He’s sarcastic and witty but probably couldn’t even beat Jerry Yang in a heads-up poker match.
Poker commentator Joe Stapleton will host a stand-up gig at The Comedy Store in Hollywood on May 12. (Image: Facebook)
Joe Stapleton is one of the funniest and most interesting characters in poker. The former host of the PokerStars “Big Game” will show off his sarcastic, and sometimes highly offensive, sense of humor in a performance at The Comedy Store in Los Angeles on May 12.
As he prepares for his upcoming gig, I spoke to Joe to discuss the pressure of performing in such a legendary venue, among other topics, including what he thinks of President Donald Trump’s job performance, and how a non-pro became one of the top poker commentators.
Performing in a Comedy Mecca
The Comedy Store, a comedy club in West Hollywood founded in 1972, is one of the main venues comedians go to get noticed. Nearly every top comedian of the past 30 years has performed there, from John Belushi and Joe Rogan to Rodney Dangerfield and Eddie Murphy. No pressure in performing in such a legendary club in front of an audience that expects the best of the best, right, Joe?
“There’s definitely added pressure whenever there’s a packed house who, between ticket price and a two-drink minimum have spent at least $50 on the night. There is definitely an added thrill and nausea that comes with playing The Comedy Store, yes.”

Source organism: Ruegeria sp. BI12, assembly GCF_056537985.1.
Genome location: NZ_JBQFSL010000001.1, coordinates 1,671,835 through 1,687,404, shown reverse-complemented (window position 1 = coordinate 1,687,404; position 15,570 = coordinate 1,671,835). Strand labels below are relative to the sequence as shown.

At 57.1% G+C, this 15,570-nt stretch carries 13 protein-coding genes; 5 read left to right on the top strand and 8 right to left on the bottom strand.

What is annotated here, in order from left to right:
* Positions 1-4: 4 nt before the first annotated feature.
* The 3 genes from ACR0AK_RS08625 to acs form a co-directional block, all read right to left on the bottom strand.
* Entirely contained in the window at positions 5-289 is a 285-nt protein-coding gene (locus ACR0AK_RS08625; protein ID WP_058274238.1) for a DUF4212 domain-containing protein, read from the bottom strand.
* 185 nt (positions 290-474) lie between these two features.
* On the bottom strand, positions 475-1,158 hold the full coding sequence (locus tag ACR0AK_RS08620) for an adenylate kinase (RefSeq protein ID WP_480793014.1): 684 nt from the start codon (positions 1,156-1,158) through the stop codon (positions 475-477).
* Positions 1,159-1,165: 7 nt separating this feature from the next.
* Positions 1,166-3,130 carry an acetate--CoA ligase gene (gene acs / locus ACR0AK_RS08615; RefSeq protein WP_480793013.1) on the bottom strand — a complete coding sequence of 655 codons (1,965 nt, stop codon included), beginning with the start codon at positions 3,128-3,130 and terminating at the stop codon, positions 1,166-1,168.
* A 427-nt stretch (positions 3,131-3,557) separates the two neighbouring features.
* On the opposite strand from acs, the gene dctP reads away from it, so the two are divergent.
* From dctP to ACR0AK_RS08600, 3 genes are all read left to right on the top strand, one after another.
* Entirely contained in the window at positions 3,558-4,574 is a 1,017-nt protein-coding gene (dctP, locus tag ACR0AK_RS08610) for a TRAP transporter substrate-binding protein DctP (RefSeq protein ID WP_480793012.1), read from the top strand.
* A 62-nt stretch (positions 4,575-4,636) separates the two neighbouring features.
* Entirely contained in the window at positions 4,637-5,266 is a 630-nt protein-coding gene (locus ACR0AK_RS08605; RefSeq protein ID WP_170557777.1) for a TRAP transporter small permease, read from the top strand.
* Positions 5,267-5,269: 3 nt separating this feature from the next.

Joke stealing is no joke. Just ask Joe Rogan, the UFC’s play-by-play announcer, who famously confronted Carlos Mencia on stage at The Comedy Store in 2005 for stealing jokes from other comedians. It’s hard to imagine Stapleton would ever steal jokes, but I was curious to know if he would have been as confrontational as Rogan was if someone copied his routine.
“A comedian did a bit I do, almost word for word, at an open mic and, at first, I was really indignant and pissed off,” he said. “I started thinking about what to do about it and then I realized if I made a stink over a bit, it had better be a really great bit. Like, is this bit even worth making drama over?”
He didn’t think so and conceded that maybe the routine wasn’t stolen, suggesting perhaps the “bit” wasn’t all that great and, therefore, someone else could have easily written the same jokes.
I asked Stapes to give our readers here at CardsChat a preview of the act he has prepared for May 12, but the joke was too offensive to share. Let’s just say it involved skinny jeans and male genitalia and leave it at that. If you’re curious to know where that joke leads, you can check out his performance next week.